No multiple shot-firing device for use in gassy coal mines under this exception has been approved by the Bureau of Mines at the time of completing this paper (May 1933), but an investigation is being

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conducted to determine its feasibility; meanwhile, when multiple simultaneous shot-firing is necessitated by the conditions, such available multiple shot-firing device should be selected as will give as low-tension current as possible for firing not to exceed 10 shots at a time, with duration of current of the smallest fraction of a second. Under no circumstances should the power lines be used in blasting when men are in the mine.

In section 1 of the Decision (12) emphasis is properly placed on a shot hole being properly drilled and stemmed with incombustible material. This applies to blasting with a permissible device as well as with explosive.*7

NOTE: Copies of the Mine Safety Decisions mentioned in § 25.11 may be obtained from the United States Bureau of Mines, Washington, D. C.

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**For statutory and source citations, see note to § 25.0.

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Bureau of Mines, Department of the Interior: See Chapter I. Petroleum Conservation Division, Department of the Interior: See Chapter IV. Forest Service regulations relating to mineral developments and mining in national forests: See Parks and Forests, 36 CFR 251.6, 251.12, 251.15, 251.16. General mining regulations of the General Land Office: See Public Lands: Interior, 43 CFR Parts 185, 191.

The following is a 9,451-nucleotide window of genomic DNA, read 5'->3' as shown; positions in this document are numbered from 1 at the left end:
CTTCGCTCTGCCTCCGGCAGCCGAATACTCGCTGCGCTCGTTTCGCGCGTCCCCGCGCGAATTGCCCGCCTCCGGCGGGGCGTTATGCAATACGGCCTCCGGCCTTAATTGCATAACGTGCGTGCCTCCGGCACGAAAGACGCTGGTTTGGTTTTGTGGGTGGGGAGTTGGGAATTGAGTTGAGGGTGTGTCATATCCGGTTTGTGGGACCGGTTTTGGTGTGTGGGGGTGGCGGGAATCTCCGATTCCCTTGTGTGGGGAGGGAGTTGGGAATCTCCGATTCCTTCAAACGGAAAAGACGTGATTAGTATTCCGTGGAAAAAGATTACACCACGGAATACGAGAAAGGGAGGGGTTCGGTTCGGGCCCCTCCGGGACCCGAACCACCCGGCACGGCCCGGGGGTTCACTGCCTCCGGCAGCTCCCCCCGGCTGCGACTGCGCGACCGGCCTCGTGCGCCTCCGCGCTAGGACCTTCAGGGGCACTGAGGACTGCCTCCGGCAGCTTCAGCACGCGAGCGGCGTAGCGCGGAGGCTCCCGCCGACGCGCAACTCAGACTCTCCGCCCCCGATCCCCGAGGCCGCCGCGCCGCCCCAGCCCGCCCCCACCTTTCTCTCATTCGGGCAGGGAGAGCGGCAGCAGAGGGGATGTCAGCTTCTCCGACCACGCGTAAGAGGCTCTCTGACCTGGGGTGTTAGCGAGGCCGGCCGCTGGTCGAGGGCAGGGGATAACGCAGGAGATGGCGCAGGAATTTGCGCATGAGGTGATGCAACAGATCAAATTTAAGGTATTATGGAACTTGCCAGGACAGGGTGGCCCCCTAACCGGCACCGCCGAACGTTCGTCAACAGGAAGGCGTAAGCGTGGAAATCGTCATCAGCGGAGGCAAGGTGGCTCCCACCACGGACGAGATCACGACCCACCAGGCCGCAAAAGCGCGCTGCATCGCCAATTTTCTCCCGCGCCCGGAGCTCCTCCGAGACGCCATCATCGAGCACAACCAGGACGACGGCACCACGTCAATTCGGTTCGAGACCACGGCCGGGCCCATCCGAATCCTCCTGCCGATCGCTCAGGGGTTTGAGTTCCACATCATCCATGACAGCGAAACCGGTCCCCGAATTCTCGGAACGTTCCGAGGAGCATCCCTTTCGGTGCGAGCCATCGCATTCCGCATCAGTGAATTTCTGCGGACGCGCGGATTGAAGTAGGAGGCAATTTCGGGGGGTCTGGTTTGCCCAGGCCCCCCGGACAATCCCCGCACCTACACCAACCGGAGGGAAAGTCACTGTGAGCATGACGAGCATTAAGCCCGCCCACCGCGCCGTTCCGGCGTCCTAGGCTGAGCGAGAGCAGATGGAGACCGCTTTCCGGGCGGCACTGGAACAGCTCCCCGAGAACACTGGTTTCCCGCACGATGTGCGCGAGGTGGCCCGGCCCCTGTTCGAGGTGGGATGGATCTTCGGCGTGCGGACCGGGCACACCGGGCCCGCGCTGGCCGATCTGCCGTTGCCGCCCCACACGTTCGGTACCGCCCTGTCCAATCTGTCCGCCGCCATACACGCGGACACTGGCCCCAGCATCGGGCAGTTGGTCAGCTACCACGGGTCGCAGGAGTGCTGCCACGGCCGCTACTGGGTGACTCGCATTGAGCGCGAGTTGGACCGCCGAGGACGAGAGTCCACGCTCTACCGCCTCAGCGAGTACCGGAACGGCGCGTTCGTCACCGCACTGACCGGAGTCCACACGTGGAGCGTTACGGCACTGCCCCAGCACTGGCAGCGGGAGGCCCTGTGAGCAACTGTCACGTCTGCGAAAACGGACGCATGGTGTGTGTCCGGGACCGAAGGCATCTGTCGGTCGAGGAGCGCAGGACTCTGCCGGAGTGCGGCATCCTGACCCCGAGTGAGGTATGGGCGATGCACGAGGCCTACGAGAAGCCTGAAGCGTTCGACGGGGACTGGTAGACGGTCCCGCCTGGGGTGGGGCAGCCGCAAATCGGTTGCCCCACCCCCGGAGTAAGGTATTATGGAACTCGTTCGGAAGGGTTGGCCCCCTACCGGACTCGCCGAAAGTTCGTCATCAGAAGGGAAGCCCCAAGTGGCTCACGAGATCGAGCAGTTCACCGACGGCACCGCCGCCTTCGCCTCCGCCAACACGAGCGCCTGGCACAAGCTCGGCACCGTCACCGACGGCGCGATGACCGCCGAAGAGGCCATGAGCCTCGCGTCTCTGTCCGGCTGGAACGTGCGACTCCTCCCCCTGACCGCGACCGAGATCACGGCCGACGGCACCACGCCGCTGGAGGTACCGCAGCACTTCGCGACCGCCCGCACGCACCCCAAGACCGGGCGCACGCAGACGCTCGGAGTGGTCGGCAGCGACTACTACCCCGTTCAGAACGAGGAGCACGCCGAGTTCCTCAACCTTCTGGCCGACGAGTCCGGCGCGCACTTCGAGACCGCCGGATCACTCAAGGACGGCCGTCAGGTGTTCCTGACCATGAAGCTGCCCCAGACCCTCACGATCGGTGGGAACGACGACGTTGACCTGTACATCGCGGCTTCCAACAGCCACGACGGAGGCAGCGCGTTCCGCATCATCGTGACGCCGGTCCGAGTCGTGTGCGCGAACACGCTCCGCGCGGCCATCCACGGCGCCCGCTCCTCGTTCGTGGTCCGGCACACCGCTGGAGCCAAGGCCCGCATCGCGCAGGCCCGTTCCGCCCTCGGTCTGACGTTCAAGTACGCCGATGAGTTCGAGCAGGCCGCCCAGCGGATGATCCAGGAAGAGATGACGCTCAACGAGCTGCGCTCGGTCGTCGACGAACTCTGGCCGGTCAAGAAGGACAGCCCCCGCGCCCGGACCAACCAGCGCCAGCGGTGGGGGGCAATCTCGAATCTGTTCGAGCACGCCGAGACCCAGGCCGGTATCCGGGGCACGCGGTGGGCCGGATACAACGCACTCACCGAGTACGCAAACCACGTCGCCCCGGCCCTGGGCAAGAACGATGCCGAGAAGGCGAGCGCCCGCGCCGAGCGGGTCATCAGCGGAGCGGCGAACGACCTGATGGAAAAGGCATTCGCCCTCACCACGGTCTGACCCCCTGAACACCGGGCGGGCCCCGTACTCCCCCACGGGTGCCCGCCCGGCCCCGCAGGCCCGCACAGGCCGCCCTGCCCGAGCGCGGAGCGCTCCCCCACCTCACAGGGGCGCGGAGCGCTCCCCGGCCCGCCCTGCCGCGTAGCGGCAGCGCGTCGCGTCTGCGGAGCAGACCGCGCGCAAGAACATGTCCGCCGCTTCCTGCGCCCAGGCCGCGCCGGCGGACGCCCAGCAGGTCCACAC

General Land Office regulations relating to mineral lands in Alaska: See Public Lands, 43 CFR Parts 66, 69–71.

Office of Indian Affairs regulations governing leases and sale of minerals on restricted Indian lands: See Indians, 25 CFR Parts 180, 183, 186, 189, 192, 195, 198, 201, 204, 207, 210, 213.

SUPPLEMENTAL PUBLICATIONS

The classification of the public lands, U.S.G.S. Bulletin 537. Director of the Geological Survey and others. 1913.

Decisions of the Department of the Interior.

Operating regulations to govern coal-mining methods and the safety and welfare of miners on leased lands of the public domain under the Act of February 25, 1920 (41 Stat. 437), Bureau of Mines. Apr. 30, 1921.

Operating regulations to govern the methods of mining oil shale, phosphate, sodium, and potash, and the safety and welfare of employees in connection therewith under the Acts approved February 25, 1920 (41 Stat. 437) and October 2, 1917 (40 Stat. 297), Bureau of Mines. Feb. 13, 1922.

Operating regulations to govern the production of oil and gas, Act of February 25, 1920 (41 Stat. 437), Bureau of Mines. June 4, 1920.

Plan for conducting work under operating regulations to govern the production of oil and gas under the Act of February 25, 1920 (41 Stat. 437), Bureau of Mines. June 4, 1920.

Operating regulations to govern the production of oil and gas under the Acts of February 25, 1920, June 4, 1920, and March 3, 1923, and under special agreement by the United States, Bureau of Mines. Mar. 3, 1923.